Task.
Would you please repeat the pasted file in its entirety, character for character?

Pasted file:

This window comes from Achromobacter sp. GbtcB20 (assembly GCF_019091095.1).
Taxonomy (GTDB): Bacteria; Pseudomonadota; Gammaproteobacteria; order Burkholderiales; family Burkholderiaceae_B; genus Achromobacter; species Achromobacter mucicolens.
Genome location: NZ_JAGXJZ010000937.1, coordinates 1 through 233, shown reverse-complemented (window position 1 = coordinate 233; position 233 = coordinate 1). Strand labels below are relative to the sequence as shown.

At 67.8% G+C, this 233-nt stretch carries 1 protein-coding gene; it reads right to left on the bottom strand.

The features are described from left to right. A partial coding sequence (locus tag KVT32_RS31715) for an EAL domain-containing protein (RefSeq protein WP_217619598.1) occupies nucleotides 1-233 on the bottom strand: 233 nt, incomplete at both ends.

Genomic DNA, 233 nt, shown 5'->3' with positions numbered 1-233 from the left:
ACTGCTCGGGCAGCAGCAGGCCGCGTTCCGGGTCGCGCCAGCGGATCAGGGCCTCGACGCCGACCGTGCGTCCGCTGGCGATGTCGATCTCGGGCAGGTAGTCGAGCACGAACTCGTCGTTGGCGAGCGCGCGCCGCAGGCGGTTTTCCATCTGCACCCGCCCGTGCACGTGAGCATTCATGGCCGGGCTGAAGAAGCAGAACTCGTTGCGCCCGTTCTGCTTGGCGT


This window comes from Achromobacter sp. GbtcB20 (assembly GCF_019091095.1).
Taxonomy (GTDB): Bacteria; Pseudomonadota; Gammaproteobacteria; order Burkholderiales; family Burkholderiaceae_B; genus Achromobacter; species Achromobacter mucicolens.
Genome location: NZ_JAGXJZ010000937.1, coordinates 1 through 233, shown reverse-complemented (window position 1 = coordinate 233; position 233 = coordinate 1). Strand labels below are relative to the sequence as shown.

At 67.8% G+C, this 233-nt stretch carries 1 protein-coding gene; it reads right to left on the bottom strand.

The features are described from left to right. A partial coding sequence (locus tag KVT32_RS31715) for an EAL domain-containing protein (RefSeq protein WP_217619598.1) occupies nucleotides 1-233 on the bottom strand: 233 nt, incomplete at both ends.

Genomic DNA, 233 nt, shown 5'->3' with positions numbered 1-233 from the left:
ACTGCTCGGGCAGCAGCAGGCCGCGTTCCGGGTCGCGCCAGCGGATCAGGGCCTCGACGCCGACCGTGCGTCCGCTGGCGATGTCGATCTCGGGCAGGTAGTCGAGCACGAACTCGTCGTTGGCGAGCGCGCGCCGCAGGCGGTTTTCCATCTGCACCCGCCCGTGCACGTGAGCATTCATGGCCGGGCTGAAGAAGCAGAACTCGTTGCGCCCGTTCTGCTTGGCGT